B.J. Oropeza, «Laying to Rest the Midrash: Pauls Message on Meat Sacrificed to Idols in Light of the Deuteronomistic Tradition », Vol. 79 (1998) 57-68
Some scholars have suggested that Paul's discussion on meat sacrificed to idols in 1 Corinthians 8, 111,1 is composed of two separate documents: 8,19,23 and 10,2311,1 form letter B, and 10, 1-22, forms letter A. Unit A is often regarded as an early midrash which was written prior to its present form in 1 Corinthians. This article argues that the Deuteronomic tradition which Paul echoes in 8, 111,1 posits another reason why the literary integrity of his entire discussion on idol meats may be maintained. In this section of his letter Paul adopts the Deuteronomic motif of apostasy through idolatry which is prevalent in the Song of Moses (Deut 32). The language and ideas derived from this theme are integrated throughout the apostle's discourse.
covenant by turning to foreign gods (Deut 31,15-16.20). Although the Israelites are God's people and have been assured that God will never forsake them (e.g., 31,8), God declares that he will forsake them when they commit idolatry (Deut 31,16-17; 32,18-20; cf. Isa 8,17; Mic 3,4). Van Ruiten outlines the Song of Moses as follows 14:
32,1-6: Introduction and Yahweh's loyalty versus Israel's disloyalty 32,7-18: Yahweh's mercy in connection with Israel's apostasy 32,19-25: Yahweh's reaction and judgement against Israel 32,26-36: Complaint against Israel's enemies 32,37-42: Results of recompense 32,43: A call to joy due to judgement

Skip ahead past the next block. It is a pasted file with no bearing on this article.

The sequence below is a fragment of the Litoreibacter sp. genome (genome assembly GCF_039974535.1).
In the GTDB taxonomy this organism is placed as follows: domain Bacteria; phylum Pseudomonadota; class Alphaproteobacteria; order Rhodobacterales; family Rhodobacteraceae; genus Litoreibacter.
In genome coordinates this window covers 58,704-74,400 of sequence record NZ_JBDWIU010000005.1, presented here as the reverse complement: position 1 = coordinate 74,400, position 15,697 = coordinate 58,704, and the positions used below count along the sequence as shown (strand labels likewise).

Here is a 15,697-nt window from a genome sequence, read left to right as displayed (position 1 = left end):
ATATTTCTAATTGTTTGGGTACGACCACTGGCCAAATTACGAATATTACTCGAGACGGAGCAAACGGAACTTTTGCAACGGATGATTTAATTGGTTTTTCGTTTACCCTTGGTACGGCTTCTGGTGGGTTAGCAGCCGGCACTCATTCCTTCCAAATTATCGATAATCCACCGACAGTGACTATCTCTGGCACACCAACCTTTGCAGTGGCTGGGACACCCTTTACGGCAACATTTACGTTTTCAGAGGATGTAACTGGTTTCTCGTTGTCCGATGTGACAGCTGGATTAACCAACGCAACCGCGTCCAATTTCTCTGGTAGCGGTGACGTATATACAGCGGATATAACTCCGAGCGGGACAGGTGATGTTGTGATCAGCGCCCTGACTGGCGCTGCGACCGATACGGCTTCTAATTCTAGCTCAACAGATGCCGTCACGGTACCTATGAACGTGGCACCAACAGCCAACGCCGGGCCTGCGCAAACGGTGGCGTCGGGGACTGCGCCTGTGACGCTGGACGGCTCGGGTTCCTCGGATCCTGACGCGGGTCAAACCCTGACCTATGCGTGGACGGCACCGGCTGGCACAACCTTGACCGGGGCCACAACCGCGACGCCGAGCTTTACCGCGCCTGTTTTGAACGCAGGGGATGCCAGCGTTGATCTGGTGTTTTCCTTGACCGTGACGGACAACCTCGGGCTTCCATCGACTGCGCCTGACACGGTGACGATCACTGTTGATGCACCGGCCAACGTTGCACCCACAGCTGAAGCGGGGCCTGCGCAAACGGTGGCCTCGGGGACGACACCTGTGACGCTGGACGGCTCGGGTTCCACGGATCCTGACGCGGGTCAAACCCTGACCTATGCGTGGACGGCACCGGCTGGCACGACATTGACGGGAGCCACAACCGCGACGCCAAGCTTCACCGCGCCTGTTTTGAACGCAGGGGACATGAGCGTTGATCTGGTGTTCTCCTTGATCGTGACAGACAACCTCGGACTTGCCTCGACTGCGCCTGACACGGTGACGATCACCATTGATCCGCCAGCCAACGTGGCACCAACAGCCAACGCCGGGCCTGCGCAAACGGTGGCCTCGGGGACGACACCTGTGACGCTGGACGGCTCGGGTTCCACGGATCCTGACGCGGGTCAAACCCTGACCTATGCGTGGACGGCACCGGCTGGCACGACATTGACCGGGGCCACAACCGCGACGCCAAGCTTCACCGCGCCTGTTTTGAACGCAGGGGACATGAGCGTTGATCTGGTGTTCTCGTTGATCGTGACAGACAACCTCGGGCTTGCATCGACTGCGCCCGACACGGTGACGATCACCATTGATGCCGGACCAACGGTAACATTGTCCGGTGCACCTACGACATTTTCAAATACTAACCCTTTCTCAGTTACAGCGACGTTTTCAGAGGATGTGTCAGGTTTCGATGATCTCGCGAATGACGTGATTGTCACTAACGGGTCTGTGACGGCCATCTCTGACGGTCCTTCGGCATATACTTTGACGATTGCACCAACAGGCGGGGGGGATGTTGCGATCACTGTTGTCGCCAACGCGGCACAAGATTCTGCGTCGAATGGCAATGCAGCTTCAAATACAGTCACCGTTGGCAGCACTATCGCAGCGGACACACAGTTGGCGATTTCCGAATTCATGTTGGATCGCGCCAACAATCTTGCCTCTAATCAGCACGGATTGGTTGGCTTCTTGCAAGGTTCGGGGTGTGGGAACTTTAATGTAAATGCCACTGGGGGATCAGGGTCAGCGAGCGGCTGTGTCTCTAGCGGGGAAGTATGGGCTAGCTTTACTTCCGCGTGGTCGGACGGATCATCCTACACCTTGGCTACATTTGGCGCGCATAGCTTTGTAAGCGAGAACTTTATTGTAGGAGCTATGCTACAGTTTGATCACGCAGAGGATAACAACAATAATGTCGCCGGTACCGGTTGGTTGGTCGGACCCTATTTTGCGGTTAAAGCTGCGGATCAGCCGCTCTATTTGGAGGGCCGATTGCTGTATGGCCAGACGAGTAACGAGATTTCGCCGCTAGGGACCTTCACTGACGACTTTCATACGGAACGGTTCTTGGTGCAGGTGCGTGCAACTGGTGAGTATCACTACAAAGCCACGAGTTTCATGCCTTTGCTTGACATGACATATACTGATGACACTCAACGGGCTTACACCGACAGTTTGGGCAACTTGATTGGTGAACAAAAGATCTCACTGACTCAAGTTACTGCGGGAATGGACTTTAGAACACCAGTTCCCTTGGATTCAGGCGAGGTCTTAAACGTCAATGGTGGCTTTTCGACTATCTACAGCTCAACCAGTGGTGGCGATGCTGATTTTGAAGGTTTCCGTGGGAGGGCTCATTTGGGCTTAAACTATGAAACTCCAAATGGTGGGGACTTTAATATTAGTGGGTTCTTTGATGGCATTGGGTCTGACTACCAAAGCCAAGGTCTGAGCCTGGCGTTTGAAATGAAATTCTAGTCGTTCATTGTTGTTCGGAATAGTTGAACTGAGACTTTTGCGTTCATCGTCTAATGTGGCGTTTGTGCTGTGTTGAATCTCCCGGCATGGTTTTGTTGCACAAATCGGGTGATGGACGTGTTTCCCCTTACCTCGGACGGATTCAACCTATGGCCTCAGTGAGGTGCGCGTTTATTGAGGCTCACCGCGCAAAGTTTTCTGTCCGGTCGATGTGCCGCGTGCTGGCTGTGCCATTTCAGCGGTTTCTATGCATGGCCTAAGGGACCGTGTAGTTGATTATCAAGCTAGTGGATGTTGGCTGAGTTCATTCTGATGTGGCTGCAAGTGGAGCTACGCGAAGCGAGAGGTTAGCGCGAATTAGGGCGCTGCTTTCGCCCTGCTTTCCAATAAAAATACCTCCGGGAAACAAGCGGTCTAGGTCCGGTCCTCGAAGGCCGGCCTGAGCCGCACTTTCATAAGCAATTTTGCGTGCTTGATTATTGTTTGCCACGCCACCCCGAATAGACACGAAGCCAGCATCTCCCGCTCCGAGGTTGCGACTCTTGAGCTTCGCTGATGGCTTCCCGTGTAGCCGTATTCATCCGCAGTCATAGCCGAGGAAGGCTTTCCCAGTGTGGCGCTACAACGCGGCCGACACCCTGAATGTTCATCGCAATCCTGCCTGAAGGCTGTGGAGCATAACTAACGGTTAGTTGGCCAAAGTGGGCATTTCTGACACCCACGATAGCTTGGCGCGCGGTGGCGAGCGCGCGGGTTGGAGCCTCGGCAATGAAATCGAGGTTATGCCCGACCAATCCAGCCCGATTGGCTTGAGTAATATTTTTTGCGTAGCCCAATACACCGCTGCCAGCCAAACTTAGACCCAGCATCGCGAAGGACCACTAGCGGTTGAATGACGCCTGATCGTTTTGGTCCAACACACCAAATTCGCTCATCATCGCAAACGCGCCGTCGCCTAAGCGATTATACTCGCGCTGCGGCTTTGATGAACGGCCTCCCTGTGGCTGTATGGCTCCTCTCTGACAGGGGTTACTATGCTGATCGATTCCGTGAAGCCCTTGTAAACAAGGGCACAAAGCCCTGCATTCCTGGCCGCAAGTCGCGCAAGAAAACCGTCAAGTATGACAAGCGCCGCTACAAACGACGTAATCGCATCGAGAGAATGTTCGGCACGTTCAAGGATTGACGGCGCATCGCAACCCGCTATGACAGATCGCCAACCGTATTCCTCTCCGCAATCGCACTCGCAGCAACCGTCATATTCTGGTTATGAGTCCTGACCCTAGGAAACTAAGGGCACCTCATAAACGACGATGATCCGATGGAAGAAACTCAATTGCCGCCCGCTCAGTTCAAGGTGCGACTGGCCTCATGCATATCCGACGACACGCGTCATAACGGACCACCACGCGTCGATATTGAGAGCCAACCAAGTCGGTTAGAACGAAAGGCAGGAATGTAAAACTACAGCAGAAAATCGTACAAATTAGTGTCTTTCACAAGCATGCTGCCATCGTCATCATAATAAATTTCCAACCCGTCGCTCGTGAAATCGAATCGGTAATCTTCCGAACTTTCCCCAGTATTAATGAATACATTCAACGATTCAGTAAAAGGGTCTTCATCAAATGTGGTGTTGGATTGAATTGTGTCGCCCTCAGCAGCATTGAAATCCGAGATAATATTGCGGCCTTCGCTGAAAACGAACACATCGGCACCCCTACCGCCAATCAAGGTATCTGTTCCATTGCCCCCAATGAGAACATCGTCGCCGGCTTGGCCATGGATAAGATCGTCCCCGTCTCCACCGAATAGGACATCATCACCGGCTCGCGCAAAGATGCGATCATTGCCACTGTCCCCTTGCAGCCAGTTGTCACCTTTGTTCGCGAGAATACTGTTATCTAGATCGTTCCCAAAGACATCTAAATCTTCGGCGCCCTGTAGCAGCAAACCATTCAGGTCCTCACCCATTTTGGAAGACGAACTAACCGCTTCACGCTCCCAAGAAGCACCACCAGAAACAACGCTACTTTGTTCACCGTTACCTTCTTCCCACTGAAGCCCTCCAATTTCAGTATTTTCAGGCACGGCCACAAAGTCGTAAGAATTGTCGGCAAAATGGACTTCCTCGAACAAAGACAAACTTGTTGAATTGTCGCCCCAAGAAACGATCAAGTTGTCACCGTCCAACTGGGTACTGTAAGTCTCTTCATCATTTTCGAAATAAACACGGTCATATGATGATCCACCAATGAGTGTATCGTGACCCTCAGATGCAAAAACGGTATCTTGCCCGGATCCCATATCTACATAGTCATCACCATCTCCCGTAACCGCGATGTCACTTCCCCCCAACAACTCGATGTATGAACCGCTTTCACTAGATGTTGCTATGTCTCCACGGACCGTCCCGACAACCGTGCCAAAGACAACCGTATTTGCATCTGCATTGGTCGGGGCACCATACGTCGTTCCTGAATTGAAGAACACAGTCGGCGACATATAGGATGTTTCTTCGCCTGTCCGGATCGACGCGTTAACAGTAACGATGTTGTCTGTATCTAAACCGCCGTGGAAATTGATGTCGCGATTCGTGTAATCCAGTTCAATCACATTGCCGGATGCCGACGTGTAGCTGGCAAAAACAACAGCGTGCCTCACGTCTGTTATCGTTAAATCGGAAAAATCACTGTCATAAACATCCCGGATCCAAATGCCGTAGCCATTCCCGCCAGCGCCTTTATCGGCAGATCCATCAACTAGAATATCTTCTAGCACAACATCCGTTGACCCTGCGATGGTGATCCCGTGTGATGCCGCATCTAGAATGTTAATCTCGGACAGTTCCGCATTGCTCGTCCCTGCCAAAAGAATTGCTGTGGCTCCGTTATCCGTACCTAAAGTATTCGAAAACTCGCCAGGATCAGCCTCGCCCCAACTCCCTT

Although Paul outlines 1 Corinthians 810 in a different direction, similar motifs appear: 1) God or Christ is the faithful one who bestows sustenance and spiritual blessings in the face of potential apostasy (9,7-11.17.2410,11.23-28; cf. 6,12-13); 2) Divine judgement falls upon some of God's people (10,5-10; cf. 5,1-5; 11,27-34); and 3) Paul's warnings serve to remind God's people of the dangers and negative consequences related to idols. Both the Song of Moses and Paul's message in 1 Corinthians 810 serve to remind God's people about the implications of breaking their covenant with the one true God to serve idols. In other words, a warning against apostasy may be considered as a leitmotiv in Deuteronomy 32 and 1 Corinthians 810, and this aspect is almost categorically overlooked or not properly appreciated by scholars when interpreting Paul's message. Doubtless, Paul's clearest allusion to apostasy in this text is found in section "A" where he describes Israel's rebellion in the wilderness and then relates this to the contemporary problem of idolatry (10,1-22). The Corinthian congregation have separated themselves from their past and are on their way to an eschatological destination; but like the wilderness generation before them, they could fail to reach their "promised land" because of idolatry, related vices, and a lack of self-control.
The Deuteronomic and Corinthian texts are concerned with the problem of God's elect offering sacrifices to demons (Deut 32,16-17.21.37-39; 1 Cor 10,20-22) 15. Both defend the monotheistic nature of